Building a small work barge with plywood

Discussion in 'Boat Design' started by indianbayjoe, Nov 20, 2010.

  1. cthippo
    Joined: Sep 2010
    Posts: 813
    Likes: 52, Points: 28, Legacy Rep: 465
    Location: Bellingham WA

    cthippo Senior Member

    This is dredging up a really old idea, but how about putting the lifting mechanism on a truss system to spread the weight over the length of the deck? I remember they used to use a similar system about 150 years ago to add rigidity to old steamboats.
     
  2. indianbayjoe
    Joined: Nov 2010
    Posts: 108
    Likes: 4, Points: 0, Legacy Rep: 53
    Location: Lake Champlain

    indianbayjoe Senior Member

    Thanks sam sam. Interesting stuff. Each picture or article gives me more stuff to add to the design. Everybody keep sending me links or ideas. Thanks
     
  3. indianbayjoe
    Joined: Nov 2010
    Posts: 108
    Likes: 4, Points: 0, Legacy Rep: 53
    Location: Lake Champlain

    indianbayjoe Senior Member

    Now comes the problem. Marine plywood is far too expensive for this project. Whats the best alternative generally available. I wish advantec was not a chip product. It has potential elsewhere.
     
  4. indianbayjoe
    Joined: Nov 2010
    Posts: 108
    Likes: 4, Points: 0, Legacy Rep: 53
    Location: Lake Champlain

    indianbayjoe Senior Member

    The idea about supporting the lifting mechanism is what were thinking about. We've got some 3 inch square stock that were thinking of making a support frame to bolt to the deck of the barge and tie down somehow to the verticle support inside the barge. Maybe chainplaates or something similar. Still wondering if he egg crate will have the longitudinal and lateral strenght verses internal beams or frames.
     
  5. apex1

    apex1 Guest

    Depends on your skills, timber source, and time you can invest. A triple planked (or even 4) hull can be a good alternative. The Atkin plan mentioned by Sam would be my recommendation as well. I will have a look at it, and maybe come back with another comment.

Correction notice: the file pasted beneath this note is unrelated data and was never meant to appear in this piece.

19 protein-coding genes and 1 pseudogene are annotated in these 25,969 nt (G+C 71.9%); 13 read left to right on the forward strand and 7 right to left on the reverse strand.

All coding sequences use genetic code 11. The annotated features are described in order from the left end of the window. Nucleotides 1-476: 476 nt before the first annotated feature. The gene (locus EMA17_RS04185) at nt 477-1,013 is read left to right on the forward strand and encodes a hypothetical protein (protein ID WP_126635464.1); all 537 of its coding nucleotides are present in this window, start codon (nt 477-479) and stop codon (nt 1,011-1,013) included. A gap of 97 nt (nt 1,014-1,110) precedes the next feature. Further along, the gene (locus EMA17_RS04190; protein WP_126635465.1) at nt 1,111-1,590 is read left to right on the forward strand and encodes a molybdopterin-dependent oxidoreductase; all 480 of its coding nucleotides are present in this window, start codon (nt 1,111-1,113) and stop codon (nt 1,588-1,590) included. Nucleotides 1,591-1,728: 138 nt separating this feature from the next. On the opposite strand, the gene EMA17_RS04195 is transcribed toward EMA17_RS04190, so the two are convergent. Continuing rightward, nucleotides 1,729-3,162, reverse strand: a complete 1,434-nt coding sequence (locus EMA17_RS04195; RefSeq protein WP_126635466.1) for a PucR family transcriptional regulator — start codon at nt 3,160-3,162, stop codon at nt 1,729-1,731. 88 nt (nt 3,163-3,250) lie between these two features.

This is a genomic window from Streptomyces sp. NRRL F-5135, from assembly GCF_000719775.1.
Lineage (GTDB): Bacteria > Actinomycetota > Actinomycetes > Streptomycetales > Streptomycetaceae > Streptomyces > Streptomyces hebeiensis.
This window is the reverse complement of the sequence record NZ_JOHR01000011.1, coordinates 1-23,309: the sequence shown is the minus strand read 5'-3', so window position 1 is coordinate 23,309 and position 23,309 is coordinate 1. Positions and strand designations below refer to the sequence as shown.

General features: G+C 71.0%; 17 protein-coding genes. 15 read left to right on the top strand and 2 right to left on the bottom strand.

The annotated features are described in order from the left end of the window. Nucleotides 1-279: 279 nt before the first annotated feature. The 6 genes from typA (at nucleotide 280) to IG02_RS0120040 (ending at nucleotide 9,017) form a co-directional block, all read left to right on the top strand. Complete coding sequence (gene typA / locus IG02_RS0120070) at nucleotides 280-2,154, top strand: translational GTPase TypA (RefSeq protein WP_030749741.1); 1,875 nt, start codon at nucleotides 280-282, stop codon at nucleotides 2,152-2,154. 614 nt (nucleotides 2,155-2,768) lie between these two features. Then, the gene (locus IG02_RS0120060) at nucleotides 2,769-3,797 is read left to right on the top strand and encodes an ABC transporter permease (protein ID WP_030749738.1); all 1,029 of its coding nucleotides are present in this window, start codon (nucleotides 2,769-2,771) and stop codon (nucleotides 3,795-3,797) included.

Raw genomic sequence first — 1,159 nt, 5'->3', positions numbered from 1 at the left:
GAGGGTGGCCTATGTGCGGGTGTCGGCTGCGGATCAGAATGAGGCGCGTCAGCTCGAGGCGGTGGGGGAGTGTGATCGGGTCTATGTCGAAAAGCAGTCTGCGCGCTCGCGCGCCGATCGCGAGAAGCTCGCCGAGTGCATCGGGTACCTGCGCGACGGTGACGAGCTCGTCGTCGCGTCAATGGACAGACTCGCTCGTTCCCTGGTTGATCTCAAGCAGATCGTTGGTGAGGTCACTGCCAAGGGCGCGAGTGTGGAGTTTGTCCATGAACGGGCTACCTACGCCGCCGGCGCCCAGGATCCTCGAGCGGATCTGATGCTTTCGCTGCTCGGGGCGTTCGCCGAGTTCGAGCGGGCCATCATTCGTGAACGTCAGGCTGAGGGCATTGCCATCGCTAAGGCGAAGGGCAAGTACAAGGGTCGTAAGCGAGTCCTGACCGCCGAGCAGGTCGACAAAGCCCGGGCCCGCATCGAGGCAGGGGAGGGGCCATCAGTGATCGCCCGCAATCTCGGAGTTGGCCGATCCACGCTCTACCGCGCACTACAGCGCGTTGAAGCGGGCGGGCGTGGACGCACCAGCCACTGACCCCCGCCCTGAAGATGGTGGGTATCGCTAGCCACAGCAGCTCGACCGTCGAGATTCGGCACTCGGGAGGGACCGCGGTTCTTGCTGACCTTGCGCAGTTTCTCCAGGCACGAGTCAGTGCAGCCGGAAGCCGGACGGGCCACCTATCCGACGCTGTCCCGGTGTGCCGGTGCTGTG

Regards
    Richard
     
  6. Pierre R
    Joined: May 2007
    Posts: 461
    Likes: 32, Points: 0, Legacy Rep: 458
    Location: ohio, USA

    Pierre R Senior Member

    Here in the states you can find 3/4" exterior luan plywood with many plys from some lumber yards. If you have a Carter lumber they often carry it. The price is about the same as 3/4" AC exterior. There are very few voids. Good stuff in comparison to the fir/larch plywood.
     
  7. michael pierzga
    Joined: Dec 2008
    Posts: 4,862
    Likes: 115, Points: 0, Legacy Rep: 1180
    Location: spain

    michael pierzga Senior Member

    The problem Indian is your budget. Gonna be tough to build something 24 x 12 that cheap.
    Perhaps investigate the" Foam Billet " technique. That foam in pretty cheap and its used on many floating dock projects. Not the best for the job, not a true barge , but you could probably put together a dock float with common pressure treated framing and some kind of ac plywood deck, really cheap.
     

    Attached Files:

  8. indianbayjoe
    Joined: Nov 2010
    Posts: 108
    Likes: 4, Points: 0, Legacy Rep: 53
    Location: Lake Champlain

    indianbayjoe Senior Member

    The foam billets dont work real good up here because we have muscrat problems. they love any unprotected foam. We used shrink wrap over the foam for a few years and that kinda worked but now were slowly replacing the foam and blue barrels with black commercial foam filled floats. The docks that we build cost us about $30 per sq ft. so thats not as cheap s you would think. We could still build something like we have now but i would really like something like what we have been talking about. Even if we only get about 15 or 20 years out of it that would be ok. Were still working on our cost estimates but my worker thinks he has the numbers under control. Were pretty resourceful up here in the north country.